5 Tips for Avoiding Minor Annoyances in Vietnam
I had decided to travel to Vietnam for three weeks for my first official solo trip. I read many travel blogs and books to prepare myself. I couldn’t wait to taste the local food and eat oodles of pho, meet the beautiful local people to learn more about the country’s history, and gaze at the breathtaking landscapes.
But, I also stumbled upon some blogs that almost put me into pure panic mode about carelessly crazy road-raged bus drivers, the far too common occurrence of stolen passports and wallets, and the haunting risk of food poisoning. I tend rile myself up about nothing and anything; so I decided to not do that to myself anymore. I was going to go with the flow and deal with any bad luck as it came, and not to expect it.
Here are some inconveniences you might face while in Vietnam and tips for how to deal with them.
1. Avoiding hidden charges
Being charged a higher price for something simply because of how you look and where you come from can get really annoying, but that’s the reality and it’s best just to accept that it will probably happen.
For example, a typical bowl of pho (noodle soup) costs 20,000 dong (roughly $1). This particular noodle shop in Ho Chi Minh City charged me 40,000 dong. As I paid, I saw local Vietnamese paying 20,000 dong. Any attempts to ask why were lost in translation, so I just took it as a loss, and an annoyance.
To avoid this, though, it’s best to try to learn numbers in Vietnamese and always ask, “How much?” even if it’s for something as simple as soup. Also, try to download a free Vietnamese app for common phrases. If you don’t want to deal with the hassle of bargaining or speaking Vietnamese, stick to restaurants and shops that have listed prices. I would also recommend asking your hotel what the going price is for something you want. If a vendor or salesperson quotes you a much higher price, try to bargain or just walk away. Chances are, they will follow you and lower the price.
Also, common hidden charges are the “extras” on the table at a restaurant. Wet wipes, water, and ice all have a price. Unless you want to pay for them, don’t use them. So, always ask the price first to avoid any confusions or confrontations.
2. Dealing with all the stares
In bigger cities, such as Ho Chi Minh and Hanoi, as well other backpacker hot spots, stares from locals is far less common. But, when you start to venture off to small street food stalls and the less traveled cities, you’re likely to get a few stares.
Throughout Vietnam, but especially in the small mountainous countryside of Dalat, I was stared at quite a bit. The most memorable occasion was by a group of middle school boys. I felt both flattered and uncomfortable. They all took turns taking pictures with me with thumbs up while saying, “Oyyy!” and then giggled and compared pictures as I walked away. It was charmingly sweet, but after awhile I started to feel like an alien.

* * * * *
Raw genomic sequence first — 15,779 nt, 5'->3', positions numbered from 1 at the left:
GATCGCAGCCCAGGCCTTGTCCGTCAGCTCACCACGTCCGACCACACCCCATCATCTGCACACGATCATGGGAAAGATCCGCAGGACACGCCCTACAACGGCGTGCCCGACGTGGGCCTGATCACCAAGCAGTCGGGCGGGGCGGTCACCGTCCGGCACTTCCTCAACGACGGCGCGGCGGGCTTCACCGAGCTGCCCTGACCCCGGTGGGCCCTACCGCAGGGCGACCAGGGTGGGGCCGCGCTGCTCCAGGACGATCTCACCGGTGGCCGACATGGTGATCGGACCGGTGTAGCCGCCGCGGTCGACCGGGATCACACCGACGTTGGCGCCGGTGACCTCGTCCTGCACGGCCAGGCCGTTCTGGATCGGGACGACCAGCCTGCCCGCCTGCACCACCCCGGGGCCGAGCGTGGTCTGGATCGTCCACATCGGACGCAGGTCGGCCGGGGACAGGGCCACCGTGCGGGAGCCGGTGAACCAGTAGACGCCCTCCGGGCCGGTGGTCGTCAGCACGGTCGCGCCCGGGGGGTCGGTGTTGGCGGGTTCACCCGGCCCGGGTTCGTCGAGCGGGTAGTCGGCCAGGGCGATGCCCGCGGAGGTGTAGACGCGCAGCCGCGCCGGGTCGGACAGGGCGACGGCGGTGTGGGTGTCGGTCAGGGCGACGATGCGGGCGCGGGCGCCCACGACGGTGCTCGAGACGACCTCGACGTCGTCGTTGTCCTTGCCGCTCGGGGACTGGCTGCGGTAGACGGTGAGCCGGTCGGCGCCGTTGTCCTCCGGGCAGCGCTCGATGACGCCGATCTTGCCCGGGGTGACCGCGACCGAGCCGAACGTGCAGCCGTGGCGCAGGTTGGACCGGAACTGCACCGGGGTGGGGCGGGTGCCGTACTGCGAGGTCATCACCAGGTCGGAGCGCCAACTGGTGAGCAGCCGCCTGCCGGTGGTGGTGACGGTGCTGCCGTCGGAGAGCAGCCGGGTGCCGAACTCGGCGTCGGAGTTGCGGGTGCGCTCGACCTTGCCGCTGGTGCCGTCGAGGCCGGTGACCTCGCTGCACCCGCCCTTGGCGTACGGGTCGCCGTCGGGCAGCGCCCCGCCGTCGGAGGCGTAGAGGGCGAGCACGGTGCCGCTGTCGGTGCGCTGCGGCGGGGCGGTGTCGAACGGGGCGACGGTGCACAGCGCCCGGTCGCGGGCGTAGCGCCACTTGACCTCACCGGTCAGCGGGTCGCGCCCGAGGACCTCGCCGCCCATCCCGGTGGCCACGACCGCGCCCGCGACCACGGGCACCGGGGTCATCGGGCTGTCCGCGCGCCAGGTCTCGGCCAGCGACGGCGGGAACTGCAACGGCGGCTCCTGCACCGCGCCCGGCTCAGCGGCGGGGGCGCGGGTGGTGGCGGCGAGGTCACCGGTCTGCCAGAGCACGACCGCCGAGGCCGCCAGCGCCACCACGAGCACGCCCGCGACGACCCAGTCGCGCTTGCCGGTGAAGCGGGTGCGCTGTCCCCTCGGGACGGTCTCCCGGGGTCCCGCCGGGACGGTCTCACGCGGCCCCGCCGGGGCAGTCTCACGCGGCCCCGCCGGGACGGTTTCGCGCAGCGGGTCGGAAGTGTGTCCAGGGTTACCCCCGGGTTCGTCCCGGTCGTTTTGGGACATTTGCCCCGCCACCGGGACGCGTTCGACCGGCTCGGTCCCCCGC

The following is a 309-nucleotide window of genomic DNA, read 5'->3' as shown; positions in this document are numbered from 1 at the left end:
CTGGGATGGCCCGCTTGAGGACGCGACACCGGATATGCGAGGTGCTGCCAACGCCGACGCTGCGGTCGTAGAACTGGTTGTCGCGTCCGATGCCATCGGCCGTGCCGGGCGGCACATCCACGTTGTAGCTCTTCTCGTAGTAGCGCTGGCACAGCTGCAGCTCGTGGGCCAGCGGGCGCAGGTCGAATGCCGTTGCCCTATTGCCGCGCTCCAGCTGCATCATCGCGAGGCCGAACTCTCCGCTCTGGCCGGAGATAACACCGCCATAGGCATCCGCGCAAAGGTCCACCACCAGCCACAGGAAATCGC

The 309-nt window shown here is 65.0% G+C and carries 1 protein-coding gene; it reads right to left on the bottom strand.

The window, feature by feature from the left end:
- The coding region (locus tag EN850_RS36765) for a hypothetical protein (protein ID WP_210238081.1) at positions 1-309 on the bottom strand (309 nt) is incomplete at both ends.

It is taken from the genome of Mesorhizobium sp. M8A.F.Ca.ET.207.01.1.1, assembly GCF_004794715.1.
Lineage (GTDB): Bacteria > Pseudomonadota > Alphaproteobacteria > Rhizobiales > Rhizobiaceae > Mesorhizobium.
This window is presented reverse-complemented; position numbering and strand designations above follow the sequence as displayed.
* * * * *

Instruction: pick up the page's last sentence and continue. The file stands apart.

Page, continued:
Also, just traveling in Vietnam alone as a woman might garner a few extra glares.
If it’s an innocent stare, I thought it was best to smile back and say hello or take to a photo with the people staring! Most likely, they’re just curious about you because they may not encounter many foreigners—especially solo women travelers. However, if it feels more like an aggressive ogle, just ignore it, pretend to be interested in something else, and keep walking.
Confronting someone or losing your cool in public in Southeast Asia is a big cultural no-no, as the idea of “losing face” lowers someone’s honor and reputation in the eyes of their friends and families, which is hard to gain back. Even if you don’t agree with this, it’s still not worth the risk to have a heated reaction in public.
When it comes down to stares: embrace it or avoid it.
3. Dressing conservatively
Even though it’s hot, this is still an important rule to follow. I found it very useful to carry a basic black pashmina in my bag to cover up more when necessary.
4. Adding a few extra hours to travel time
Expect transportation to be late, whether a bus or a train. However, I would still recommend being on time, because it’s Vietnam and you just never know if your mode of transit may actually come early.
Also, try to tack on an extra hour or two to your travel time to account for any traffic, unplanned stops, or inclement weather.
If you’re on a budget, buses are your best bet, but you should schedule a proper amount of time to get from point A to point B. A lot of people I met along the way opted for flights because they’re typically on time and much faster.
Be aware that the “sleeper” style buses and trains are not all that sleep-friendly as they aren’t the most comfortable, clean, or quiet. Another way my pashmina came in handy was by using it as a makeshift blanket, pillow, or earmuffs during these long journeys.
5. Staying safe from scamming drivers
If you do travel by bus throughout the country, most cities provide a free shuttle transfer from the bus station to your hotel. Don’t be scammed by taxi drivers at the bus stations when the ride could be free. Confirm with your hotel to make sure this is something that is still offered.
“It’s all about the journey,” I’ve been reminded. And it’s true. In the grand scheme of things, the little troubles and hassles that create annoying inconveniences can later make for some pretty funny or helpful stories. While in Vietnam, I experienced quite a few firsts, like shooting a rifle, holding a cobra, and eating goat meat wrapped in a leaf shaped like a heart. Don’t let the little things put you out too much and enjoy yourself. Maybe even hold a cobra, too.
Traveling to Vietnam: 5 Tips for Avoiding Minor Annoyances top photo by Unsplash.